Teachers were trained to identify “white privilege” and to understand that the idea of meritocracy is a myth. They learned about “communication as a racialized tool,” and were taught that “white talk” is verbal, impersonal, intellectual and task-oriented, whereas “color commentary” is nonverbal, personal, emotional and process-oriented — lessons that critics say perpetuate gross racial stereotypes.
Some parents spoke up at meetings, complaining that the lessons were rooted in critical race theory, and calling for a pause in the teachings. But the school board and the superintendent dug in, penning an online letter that emphasized “bringing the anti-racism policy to life for all.”
They denied that critical race theory was part of their curriculum but acknowledged that the district offers a professional-development program on culturally responsive teaching. The anti-racism programming was important to correct racial disparities in student access to learning opportunities, respond to reports of racial harassment and bullying, eliminate the unequal demographic impact of policies and programs, and improve longstanding opportunity and achievement gaps among students, according to the letter.
“These are non-negotiables,” the board wrote. “We are firmly committed to achieving these outcomes and to supporting the inclusive programs and activities that make this possible. We welcome all points of view in how best to strengthen our continuous growth model, and we reject all efforts that would have us resist positive change in favor of the status quo.”
Riley said her experiences with her son’s schools through the years have mostly been good. The academics in the local schools are strong, and Riley, a single mom, has sacrificed to make sure her son had access to the schools in the Crozet community.
For most of his school life, race hasn’t really been an issue for her son, Riley said. A former elementary-school principal once tried to get her son to join a mentoring organization for black male students, but she declined, Riley said. “He was not happy with my decision,” she said of that principal. “But this is my son, and I’m his parent.”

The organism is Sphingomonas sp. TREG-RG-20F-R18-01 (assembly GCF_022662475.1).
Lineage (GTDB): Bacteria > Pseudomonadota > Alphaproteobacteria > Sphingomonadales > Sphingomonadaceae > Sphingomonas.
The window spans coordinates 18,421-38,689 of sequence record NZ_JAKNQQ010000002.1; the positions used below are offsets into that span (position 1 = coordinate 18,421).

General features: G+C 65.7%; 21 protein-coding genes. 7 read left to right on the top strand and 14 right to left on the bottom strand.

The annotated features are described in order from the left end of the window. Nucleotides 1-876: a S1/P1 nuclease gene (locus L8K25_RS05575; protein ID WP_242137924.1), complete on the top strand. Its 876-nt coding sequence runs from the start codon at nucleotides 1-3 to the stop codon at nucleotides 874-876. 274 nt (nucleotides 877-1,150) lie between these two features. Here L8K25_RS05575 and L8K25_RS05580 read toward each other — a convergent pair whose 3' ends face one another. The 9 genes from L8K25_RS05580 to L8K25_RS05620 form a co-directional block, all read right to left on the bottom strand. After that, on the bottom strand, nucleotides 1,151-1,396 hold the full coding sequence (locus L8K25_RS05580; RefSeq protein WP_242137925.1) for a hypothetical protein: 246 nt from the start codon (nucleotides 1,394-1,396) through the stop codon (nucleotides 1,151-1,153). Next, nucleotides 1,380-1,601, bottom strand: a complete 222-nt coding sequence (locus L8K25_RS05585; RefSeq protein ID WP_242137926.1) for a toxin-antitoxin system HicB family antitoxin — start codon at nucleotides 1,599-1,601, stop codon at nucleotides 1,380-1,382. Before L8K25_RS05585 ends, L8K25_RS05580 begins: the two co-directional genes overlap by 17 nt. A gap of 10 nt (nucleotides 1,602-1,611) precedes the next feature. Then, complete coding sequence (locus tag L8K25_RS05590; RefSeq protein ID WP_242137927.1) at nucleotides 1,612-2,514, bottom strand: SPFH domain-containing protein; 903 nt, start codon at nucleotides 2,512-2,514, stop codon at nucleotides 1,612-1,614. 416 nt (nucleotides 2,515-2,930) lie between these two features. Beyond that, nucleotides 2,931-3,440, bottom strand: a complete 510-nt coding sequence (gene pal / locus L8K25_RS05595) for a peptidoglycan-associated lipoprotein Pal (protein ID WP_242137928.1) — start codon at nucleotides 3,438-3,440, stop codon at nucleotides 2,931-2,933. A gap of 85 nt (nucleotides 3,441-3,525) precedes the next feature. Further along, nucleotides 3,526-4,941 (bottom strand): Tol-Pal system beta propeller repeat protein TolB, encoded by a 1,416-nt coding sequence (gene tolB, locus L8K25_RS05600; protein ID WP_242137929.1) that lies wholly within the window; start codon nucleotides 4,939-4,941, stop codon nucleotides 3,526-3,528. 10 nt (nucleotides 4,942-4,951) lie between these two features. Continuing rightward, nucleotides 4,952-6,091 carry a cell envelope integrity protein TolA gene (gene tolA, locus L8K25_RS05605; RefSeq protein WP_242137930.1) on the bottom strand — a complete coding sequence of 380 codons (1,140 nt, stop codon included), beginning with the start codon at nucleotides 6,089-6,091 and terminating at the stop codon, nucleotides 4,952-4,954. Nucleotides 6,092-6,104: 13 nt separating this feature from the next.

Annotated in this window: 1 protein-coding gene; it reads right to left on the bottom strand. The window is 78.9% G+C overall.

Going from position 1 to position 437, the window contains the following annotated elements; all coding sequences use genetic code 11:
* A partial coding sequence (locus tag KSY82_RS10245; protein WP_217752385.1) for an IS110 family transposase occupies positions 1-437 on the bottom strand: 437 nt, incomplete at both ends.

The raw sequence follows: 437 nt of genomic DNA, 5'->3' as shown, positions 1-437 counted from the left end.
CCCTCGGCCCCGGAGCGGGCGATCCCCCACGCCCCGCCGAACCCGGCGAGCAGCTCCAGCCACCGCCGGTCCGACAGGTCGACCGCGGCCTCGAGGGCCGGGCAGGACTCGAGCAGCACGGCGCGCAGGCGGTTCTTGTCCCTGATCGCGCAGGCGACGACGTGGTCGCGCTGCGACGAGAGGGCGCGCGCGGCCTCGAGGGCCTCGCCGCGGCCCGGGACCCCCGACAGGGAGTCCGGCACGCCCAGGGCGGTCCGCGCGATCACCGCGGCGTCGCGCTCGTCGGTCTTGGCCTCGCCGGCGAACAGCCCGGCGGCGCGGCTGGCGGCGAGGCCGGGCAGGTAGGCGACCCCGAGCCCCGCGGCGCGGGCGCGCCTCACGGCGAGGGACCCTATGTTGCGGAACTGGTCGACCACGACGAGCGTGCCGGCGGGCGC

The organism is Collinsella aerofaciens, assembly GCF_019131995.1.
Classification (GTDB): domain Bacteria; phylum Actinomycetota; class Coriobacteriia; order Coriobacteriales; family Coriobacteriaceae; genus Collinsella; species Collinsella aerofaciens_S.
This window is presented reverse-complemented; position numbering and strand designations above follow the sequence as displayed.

Riley said red flags went up when she first learned about the Albemarle School District’s anti-racism policy and a pilot program at her son’s school. She feared that a hyper-focused attention on race and racial differences would result in her son being singled out in the mostly white school. She said she talked to school leaders and told them she didn’t think it was appropriate.
“They said, ‘Well, your son would be a great voice for all black students, and we would love to have him speak for that community,’ ” Riley recalled. “He [was] 12, and I did not think that was his responsibility. But also, he has not had a different experience than any of these other children.”
Riley said she was told that if her son was uncomfortable during discussions on race, he would be offered a safe space. “I told them, ‘No, that is segregation,’ ” Riley said.
She said she was directed to talk to a physical-education coach to get his perspective. She said the coach, who is black, told her that the anti-racism policy and instruction were necessary because “parents are not teaching their children what they need to know about race,” Riley wrote in a memorandum to the court supporting the ADF lawsuit.
“He said parents aren’t parenting anymore, and they need to take over,” she said. “I told him that I chose to be a parent, and that’s my job, and I will not let them be the parent. They are there to teach my child academics. And I will take care of everything else.”
‘Parenting very hard’
Riley said she feels like her concerns have been ignored by school and district leaders. She said she spends a lot of time talking with her son about the racial conflict he’s now experiencing.
“He has not experienced racism here, until now, until they’ve implemented this racist curriculum,” Riley said of her son. “I’m parenting very hard right now.”